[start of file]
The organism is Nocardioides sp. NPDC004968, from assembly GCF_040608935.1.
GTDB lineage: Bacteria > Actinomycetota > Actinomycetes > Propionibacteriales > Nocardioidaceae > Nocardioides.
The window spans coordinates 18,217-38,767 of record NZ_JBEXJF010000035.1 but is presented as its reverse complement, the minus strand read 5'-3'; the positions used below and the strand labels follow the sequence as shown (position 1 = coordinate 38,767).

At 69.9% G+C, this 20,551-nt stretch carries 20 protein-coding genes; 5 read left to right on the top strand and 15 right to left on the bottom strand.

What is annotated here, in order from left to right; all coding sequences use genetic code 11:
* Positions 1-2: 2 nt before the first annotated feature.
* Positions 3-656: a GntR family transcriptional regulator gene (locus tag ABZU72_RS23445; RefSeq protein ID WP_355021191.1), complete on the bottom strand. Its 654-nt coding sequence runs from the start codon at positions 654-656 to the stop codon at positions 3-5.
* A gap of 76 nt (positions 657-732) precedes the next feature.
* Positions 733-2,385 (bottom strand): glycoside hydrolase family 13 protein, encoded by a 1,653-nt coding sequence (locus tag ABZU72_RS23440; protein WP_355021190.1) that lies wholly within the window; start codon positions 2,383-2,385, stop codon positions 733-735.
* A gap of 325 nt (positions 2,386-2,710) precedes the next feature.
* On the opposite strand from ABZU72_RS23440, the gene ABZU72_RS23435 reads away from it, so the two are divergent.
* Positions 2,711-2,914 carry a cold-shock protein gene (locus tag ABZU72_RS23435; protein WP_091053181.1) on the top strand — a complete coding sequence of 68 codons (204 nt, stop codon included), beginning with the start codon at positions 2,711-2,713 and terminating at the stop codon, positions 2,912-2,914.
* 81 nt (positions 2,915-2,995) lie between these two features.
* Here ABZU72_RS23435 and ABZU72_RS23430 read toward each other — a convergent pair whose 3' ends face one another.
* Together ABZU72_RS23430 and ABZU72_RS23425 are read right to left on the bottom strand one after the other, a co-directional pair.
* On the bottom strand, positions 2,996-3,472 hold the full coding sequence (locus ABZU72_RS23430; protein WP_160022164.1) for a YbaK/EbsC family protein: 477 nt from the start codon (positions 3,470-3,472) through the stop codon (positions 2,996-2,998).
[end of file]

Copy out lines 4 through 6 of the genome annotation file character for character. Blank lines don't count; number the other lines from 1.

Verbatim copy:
At 69.9% G+C, this 20,551-nt stretch carries 20 protein-coding genes; 5 read left to right on the top strand and 15 right to left on the bottom strand.

What is annotated here, in order from left to right; all coding sequences use genetic code 11:
* Positions 1-2: 2 nt before the first annotated feature.